Seafood for Thought: The First Thanksgiving

Seafood for Thought: The First Thanksgiving

In November my mailbox fills up with my subscriptions from too many of the country’s premier food magazines, and, inevitably, they ALL have a turkey on their covers. It astonishes me how every single year, all of them circle back to the iconic dish (along with a battery of “new” side dishes) of America’s king of all eating (and family) days of the year. How exhausting it must be to annually come up with engaging recipes to a meal that is among the most time honored, routine, and traditional meals of all time. But: Where’s the Fish? Where’s the Seafood?

I often wonder how seafood is so overlooked on the biggest feast day in America. So I decide to investigate what  happened on the First Thanksgiving. “Thanksgiving” was a three day feast held in the autumn of 1621 by the Pilgrims and the Wampanoag to celebrate the colony's survival, brotherhood with the natives, and their first fruitful harvest. Let’s face it, the Pilgrims and the Native Americans located within the Plymouth Colony were located right on Cape Cod Bay, which back in the 1620’s was literally brimming with fish and shellfish –reports of lobsters being so abundant that they lined the beaches they could be picked up by hand and codfish so thick in the water they could be harvested in baskets.  We know how important seafood was to the Pilgrim’s survival.

So in fact, most culinary historians strongly believe that seafood played a major part in the menu of the First Thanksgiving. Mussels thrived in New England and could be harvested easily off inshore rocks. Shellfish beds of clams and oysters would have been rich along the Massachusetts coast, along with a wealth of inshore lobsters. Striped bass would have been plentiful and commonly follow baitfish right into the bays. Historians believe that seafood was commonly smoked and dried at the time, so all were very likely present at the feast. Ironically, there were no potatoes as they hadn’t been introduced to North America at that time, no cranberry relish (they had no sugar), and no pumpkin pies, as an oven hadn’t even been built yet. The kicker? It is more likely the primary fowl served was duck, goose, or even potentially swan or pigeon.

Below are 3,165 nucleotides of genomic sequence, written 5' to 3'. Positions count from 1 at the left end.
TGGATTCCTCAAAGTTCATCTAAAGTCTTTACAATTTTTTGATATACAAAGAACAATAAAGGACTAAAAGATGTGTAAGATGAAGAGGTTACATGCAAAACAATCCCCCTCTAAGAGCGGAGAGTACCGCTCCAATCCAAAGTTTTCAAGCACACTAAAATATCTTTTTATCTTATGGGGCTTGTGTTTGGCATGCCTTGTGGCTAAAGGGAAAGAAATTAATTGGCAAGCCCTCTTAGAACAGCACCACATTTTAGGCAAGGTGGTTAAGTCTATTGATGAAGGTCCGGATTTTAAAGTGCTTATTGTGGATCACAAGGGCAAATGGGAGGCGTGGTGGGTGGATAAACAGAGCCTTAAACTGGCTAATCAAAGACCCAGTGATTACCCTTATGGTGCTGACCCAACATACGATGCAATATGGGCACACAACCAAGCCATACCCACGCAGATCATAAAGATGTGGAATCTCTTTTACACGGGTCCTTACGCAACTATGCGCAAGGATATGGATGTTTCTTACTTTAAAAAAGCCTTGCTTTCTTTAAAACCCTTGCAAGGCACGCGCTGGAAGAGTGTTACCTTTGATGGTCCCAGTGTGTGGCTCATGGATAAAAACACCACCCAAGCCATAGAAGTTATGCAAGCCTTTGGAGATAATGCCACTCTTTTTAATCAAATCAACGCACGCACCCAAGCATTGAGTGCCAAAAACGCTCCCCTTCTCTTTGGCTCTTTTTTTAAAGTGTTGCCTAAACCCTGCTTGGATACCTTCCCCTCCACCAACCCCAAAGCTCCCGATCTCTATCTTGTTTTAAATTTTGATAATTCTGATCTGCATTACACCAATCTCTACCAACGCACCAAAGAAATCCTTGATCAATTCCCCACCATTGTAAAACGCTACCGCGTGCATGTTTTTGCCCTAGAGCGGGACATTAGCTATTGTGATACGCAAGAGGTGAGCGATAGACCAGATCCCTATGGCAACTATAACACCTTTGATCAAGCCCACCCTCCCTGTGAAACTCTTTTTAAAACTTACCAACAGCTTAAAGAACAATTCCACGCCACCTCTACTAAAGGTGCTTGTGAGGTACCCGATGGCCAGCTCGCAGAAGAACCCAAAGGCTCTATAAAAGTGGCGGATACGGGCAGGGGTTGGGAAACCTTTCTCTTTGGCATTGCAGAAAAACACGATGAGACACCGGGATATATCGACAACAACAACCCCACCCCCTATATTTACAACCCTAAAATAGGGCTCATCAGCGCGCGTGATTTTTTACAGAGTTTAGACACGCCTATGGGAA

So why did the seafood disappear from the menu over the centuries? Some speculate that with the advent of Lincoln’s approval of it as a National Holiday (it is believed he found it to be a national holiday of healing following the horror of the Battle of Gettysburg during the Civil War in 1863), the menus began to follow cookbooks which crafted recipes of the 1860s, not the actual menu of 1621. Sarah Josepha Hale, a poet, editor and author, is largely attributed to be the main advocate of making Thanksgiving a national holiday. Hale was also editor of the popular women’s magazine Godey’s Lady’s Book, along with many cookbooks, where she published several recipes that likely set the tone of Thanksgiving menus to come 3. Indeed, these recipes -- a combination of New England Tradition and Victorian food trends -- may have greatly impacted the traditional menu we all think about some 200 years later. And she skipped the fish and lobster, largely because it wasn’t available outside coastal areas like here in New England.

So this year, honor our Pilgrim forefathers by putting some New England lobster and seafood on the table. Perhaps it will start a new tradition in your home that is actually closer to The First Thanksgiving. To inspire you, we’ve included our own exclusive Thanksgiving Seafood Recipes booklet, you can download it here: Mac's Favorite Thanksgiving Recipes

Happy Thanksgiving! CLICK HERE to view our Thanksgiving Collection >


Winslow, Edward. “A Letter Sent from New England,” A Journal of the Pilgrims at Plymouth. Ed: Dwight B. Heath. New York: Corinth Books, 1963. page 82

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